“I have lived on planet earth for almost 90 years, and during that time have seen many changes, including those affecting the environment. As a child, growing up in the UK, I spent hours in our garden, watching the animals birds and insects – now 80 years later, due to the use of pesticides and herbicides, pollution, habitat destruction and other harmful human activities, our garden has lost over half of the bird species and probably around 90% of insects. When I was young you could not leave a window open at night, if there was a light on, because almost instantly your room would be full of moths and other night insects – now I am excited if one moth flies in. And as we are now aware, insects – that form a major part of the diet of countless animals – are decreasing at an alarming rate world wide. And this includes bees and other pollinators that we rely on to fertilise our crops.
Sadly we are in the midst of the 6th great extinction of plant and animal species – this one caused by human activities. Caused by our disrespect of nature, and the unsustainable way we plunder our planet’s finite natural resources.
It is important to stress that loss of biodiversity is increasingly triggered by climate change. A major impact of climate change on biodiversity is the increase in the intensity and frequency of hurricanes and typhoons, flooding, periods of drought, heatwaves and wildfires. And this adds to the threats to biodiversity already caused by habitat destruction, pollution, ocean acidification. growth of human and livestock populations and so on. In other words, slowing down climate change and protecting biodiversity go hand in hand.
Sadly so many have become disconnected from the natural world – young people preoccupied with social media and video games and parents with long work hours – modern life comes between us and nature and what you do not know or understand you are less likely to respect and protect.
It is our disrespect of the natural world that has led to climate change and biodiversity loss. it is so important to understand that we are part of the natural world – and depend on it for clean air, water, food – everything. What we depend on, though, is healthy ecosystems. An ecosystem is made up of a complex and interdependent mix of plants and animals, each with a role to play. I see it as a beautiful living tapestry. Each time a species goes from that ecosystem it is as though a thread is pulled from the tapestry and if enough threads are pulled the tapestry hangs in tatters and the ecosystem collapses – and that is happening already.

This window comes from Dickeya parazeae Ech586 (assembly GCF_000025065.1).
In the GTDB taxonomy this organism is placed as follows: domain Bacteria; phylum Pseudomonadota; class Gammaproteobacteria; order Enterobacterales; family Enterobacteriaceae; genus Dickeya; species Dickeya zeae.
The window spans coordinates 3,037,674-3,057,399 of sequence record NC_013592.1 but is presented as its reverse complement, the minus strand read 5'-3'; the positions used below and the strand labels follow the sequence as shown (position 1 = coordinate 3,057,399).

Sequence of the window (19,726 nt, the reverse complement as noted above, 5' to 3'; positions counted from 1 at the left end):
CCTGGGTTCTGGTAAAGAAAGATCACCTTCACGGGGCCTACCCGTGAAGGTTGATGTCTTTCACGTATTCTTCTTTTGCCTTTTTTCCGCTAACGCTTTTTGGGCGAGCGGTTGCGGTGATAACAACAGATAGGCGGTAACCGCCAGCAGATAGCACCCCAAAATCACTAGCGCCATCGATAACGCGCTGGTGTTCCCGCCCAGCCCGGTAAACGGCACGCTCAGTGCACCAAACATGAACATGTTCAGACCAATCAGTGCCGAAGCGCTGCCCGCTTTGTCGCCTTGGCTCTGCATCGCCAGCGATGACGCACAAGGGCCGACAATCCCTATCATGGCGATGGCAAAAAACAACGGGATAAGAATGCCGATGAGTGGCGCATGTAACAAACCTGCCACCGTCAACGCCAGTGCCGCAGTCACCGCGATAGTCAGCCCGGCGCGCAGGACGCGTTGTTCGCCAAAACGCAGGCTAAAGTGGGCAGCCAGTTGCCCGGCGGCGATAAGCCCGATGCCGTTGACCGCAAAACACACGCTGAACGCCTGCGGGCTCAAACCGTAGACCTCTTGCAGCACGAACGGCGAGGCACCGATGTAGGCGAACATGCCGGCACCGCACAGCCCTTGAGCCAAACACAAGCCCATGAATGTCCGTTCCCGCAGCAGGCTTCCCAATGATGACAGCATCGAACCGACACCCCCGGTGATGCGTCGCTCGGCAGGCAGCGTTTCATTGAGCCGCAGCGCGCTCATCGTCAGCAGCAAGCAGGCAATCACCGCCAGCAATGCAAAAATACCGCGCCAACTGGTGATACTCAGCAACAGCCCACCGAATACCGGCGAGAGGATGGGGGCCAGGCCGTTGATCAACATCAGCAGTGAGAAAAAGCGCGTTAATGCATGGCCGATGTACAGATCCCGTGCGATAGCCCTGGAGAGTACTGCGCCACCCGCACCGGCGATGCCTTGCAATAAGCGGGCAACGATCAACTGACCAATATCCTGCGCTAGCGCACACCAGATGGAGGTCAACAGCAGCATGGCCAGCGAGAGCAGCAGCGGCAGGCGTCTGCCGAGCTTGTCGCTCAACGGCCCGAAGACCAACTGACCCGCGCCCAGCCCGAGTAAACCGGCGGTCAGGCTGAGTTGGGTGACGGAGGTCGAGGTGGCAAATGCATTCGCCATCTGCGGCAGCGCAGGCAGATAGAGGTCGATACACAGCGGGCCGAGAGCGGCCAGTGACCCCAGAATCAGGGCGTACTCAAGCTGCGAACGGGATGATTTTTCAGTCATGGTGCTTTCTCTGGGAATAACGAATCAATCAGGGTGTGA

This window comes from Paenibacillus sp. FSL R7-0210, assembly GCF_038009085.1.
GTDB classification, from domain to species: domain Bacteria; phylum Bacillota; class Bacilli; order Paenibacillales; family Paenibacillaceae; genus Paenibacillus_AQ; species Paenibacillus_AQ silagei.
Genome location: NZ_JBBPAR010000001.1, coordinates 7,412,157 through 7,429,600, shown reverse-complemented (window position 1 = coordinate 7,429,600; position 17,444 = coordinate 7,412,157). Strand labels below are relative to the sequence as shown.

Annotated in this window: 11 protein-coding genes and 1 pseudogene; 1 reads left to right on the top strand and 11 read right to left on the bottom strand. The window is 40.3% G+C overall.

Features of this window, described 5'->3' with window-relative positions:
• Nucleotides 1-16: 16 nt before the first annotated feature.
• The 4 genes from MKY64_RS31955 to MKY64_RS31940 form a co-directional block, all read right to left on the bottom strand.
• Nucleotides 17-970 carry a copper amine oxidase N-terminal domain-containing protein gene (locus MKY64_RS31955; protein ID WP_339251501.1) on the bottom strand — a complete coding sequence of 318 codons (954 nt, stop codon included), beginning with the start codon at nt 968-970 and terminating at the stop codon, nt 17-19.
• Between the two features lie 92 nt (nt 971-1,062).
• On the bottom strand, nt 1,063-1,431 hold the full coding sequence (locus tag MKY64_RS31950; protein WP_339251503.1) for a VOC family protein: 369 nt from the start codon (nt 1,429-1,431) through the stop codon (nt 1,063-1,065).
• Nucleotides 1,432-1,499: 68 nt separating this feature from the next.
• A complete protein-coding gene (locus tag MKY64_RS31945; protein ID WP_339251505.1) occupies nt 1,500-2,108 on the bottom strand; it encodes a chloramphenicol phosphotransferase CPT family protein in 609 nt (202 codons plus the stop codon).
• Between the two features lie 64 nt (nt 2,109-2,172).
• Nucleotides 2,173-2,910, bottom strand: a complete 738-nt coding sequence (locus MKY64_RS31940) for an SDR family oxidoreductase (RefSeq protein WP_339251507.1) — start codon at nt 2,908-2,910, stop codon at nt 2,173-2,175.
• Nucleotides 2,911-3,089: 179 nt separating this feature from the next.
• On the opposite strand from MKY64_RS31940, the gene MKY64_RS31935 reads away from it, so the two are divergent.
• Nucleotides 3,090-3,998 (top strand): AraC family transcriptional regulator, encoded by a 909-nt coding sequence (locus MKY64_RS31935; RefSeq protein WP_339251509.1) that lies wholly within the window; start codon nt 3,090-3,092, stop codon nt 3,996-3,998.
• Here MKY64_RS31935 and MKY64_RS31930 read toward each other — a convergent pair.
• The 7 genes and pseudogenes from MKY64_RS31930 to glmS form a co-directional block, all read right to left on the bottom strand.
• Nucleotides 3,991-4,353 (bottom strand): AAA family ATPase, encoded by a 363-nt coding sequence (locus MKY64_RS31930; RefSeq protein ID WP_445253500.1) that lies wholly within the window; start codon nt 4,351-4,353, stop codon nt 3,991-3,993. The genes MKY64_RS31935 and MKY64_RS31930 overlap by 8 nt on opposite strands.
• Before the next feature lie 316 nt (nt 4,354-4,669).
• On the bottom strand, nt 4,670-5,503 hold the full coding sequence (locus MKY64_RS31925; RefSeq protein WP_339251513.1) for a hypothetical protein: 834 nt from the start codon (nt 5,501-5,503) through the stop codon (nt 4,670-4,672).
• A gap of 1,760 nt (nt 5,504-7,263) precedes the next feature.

So it is clearly of great importance that we work hard to protect existing intact ecosystems and restore those that are damaged. We must create a balance between present human need and protection of the environment for future generations. At the moment we are so often using nature’s finite natural resources for immediate gain without thought of the future.
Fortunately there are many organisations today working on creating a more sustainable relationship with the natural world – and nature is amazingly resilient if we give her a chance. Places that have been utterly destroyed – such as an abandoned quarry or a terribly polluted river or lake – can, with time and some help – once again begin building up the diversity needed to make up a healthy ecosystem.
In 1960 I began my chimpanzee research in Tanzania. The Gombe national park – where we are still studying the chimpanzees – was part of the great forest belt that stretched across equatorial Africa. 20 years later the park was just a small island of forest surrounded by bare hills. More people where living there than the land could support, cutting down trees to make more land for growing crops, or money from timber or charcoal. Poor communities struggling to survive.